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Classic Black & White Horror Flicks to Watch This Halloween
October 30, 2021
Halloween is all about horror flicks, isn't it? Especially these days when the world is still reeling from the Covid-19 pandemic, going trick-or-treating or holding Halloween parties aren't exactly appropriate to do yet. So, when you're stuck at home, what do you do? Watch a horror movie, of course! The genre is filled with amazing films, ranging from the psychological to the gory. You'll have no problem looking for a good movie, that's for sure. However, why not go a little differently this year? A black and white film might prove to be a great choice, especially if it's one of these unforgettable classics.
Nosferatu: A Symphony of Horror (1922)
Back in the 1920s, during the height of silent films, 'Nosferatu: A Symphony of Horror' premiered and took the world by storm. The German Expressionist horror flick became an instant favorite among audiences and was one of the first of its kind to feature a vampire on-screen. The story, loosely based on Bram Stoker's 'Dracula' and follows many elements from the novel. This includes the imposing castle as the main setting, Count Orlok's bloodlust, and even the coffin as a resting place.
Source: Cult Cinema Classics YouTube Channel
The Phantom of The Opera (1925)
Before the romanticization of the broadway musical hit that the world is more familiar with nowadays, 'The Phantom of The Opera' was always and still is a horror classic. Gaston Leroux's novel was all about a deformed figure who lurked in the shadows of the Opera Garnier in Paris—which still stands in the 9th arrondissement of the city. The gruesome and more sinister nature of the story was best illustrated in its most horrific in the 1025 silent film of the same name. Here, the great Lon Chaney gave birth to an iconic movie monster that, in many ways, trumps the romantic anti-hero from the Broadway musical.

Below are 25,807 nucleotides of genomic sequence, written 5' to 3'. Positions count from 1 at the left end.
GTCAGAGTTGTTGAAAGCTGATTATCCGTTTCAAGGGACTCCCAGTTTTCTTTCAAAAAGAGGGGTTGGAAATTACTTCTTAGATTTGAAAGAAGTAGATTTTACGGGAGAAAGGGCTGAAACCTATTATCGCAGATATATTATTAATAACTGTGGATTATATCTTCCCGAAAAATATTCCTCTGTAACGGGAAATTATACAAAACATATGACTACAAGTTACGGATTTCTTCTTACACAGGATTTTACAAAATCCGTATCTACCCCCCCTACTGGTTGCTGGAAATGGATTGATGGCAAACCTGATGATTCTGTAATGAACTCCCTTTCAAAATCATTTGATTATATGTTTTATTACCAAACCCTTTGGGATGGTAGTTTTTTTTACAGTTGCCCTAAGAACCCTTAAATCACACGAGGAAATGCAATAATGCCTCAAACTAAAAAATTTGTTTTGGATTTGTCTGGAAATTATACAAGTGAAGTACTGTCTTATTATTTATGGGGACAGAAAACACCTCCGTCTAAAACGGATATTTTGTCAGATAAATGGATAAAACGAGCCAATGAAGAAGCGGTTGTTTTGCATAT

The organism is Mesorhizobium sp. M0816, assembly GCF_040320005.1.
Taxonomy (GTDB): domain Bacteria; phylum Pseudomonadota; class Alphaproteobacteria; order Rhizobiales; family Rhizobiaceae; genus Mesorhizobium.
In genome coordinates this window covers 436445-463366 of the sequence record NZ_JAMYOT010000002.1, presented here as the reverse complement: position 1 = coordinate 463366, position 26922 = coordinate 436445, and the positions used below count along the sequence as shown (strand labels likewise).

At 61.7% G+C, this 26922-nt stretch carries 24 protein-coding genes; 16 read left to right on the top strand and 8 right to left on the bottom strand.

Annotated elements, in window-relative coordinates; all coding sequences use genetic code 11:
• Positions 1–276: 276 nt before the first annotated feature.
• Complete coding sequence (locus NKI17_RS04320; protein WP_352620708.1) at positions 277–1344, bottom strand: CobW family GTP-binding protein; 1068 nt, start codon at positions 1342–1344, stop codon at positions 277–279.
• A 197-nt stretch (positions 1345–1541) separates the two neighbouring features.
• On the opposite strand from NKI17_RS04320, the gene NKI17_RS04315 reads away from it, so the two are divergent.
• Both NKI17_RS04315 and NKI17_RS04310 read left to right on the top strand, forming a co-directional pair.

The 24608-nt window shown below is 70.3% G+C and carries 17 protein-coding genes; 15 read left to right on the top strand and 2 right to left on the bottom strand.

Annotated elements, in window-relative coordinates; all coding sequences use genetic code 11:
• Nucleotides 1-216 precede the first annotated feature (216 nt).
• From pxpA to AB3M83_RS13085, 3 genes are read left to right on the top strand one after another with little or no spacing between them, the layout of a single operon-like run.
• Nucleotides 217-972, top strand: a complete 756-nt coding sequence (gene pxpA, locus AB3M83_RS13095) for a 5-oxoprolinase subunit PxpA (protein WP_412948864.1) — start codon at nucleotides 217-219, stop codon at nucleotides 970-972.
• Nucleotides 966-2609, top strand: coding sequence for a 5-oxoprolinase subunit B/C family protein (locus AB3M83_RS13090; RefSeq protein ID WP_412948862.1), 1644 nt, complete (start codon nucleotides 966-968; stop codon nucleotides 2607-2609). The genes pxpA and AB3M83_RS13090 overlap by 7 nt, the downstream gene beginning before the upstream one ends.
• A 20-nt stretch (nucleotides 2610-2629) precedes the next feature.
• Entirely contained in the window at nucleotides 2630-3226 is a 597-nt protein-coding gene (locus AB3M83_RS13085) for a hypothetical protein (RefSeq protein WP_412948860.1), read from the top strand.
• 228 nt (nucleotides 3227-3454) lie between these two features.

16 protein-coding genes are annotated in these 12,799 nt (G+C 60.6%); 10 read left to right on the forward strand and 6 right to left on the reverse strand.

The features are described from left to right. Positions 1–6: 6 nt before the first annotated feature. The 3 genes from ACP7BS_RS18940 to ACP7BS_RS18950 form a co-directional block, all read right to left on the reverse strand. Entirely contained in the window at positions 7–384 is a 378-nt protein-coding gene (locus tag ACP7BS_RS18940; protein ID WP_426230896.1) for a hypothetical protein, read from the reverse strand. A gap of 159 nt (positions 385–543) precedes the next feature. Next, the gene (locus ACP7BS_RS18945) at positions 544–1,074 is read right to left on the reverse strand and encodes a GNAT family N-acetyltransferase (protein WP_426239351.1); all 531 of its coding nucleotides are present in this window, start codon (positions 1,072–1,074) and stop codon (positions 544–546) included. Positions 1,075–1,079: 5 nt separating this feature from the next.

Source: Movie Hub YouTube Channel
Going back to Dracula, the famous monster finally made his on-screen debut in the 1931 hit horror movie, 'Dracula.' Adapted from Bram Stoker's novel, it tells the classic tale of the Transylvanian count who charmed people by day but sucked out their blood by night. Hungarian-American actor Bela Lugosi portrayed Dracula in the film, giving birth to the black-caped and slick-haired vampire the world knows today. And since the film was released during the advent of the 'talkies,' this film was one of the first horror movies to feature dialogue in Hollywood history.
Source: Movieclips Classic Trailers YouTube Channel
Apparently, 1931 was a great year for monster movies. In the same year that 'Dracula' premiered, Universal Pictures released the first-ever film adaptation of another classic horror novel, Mary Shelley's 'Frankenstein.' The movie tells the story of Dr. Henry Frankenstein, a mad scientist of sorts who, alongside his hunchbacked assistant named Fritz, pieced-together body parts from different corpses and created a monster made out of the dead. Without a soul, the monster wreaked havoc all over the village in the Bavarian Alps, where the story and the movie were set.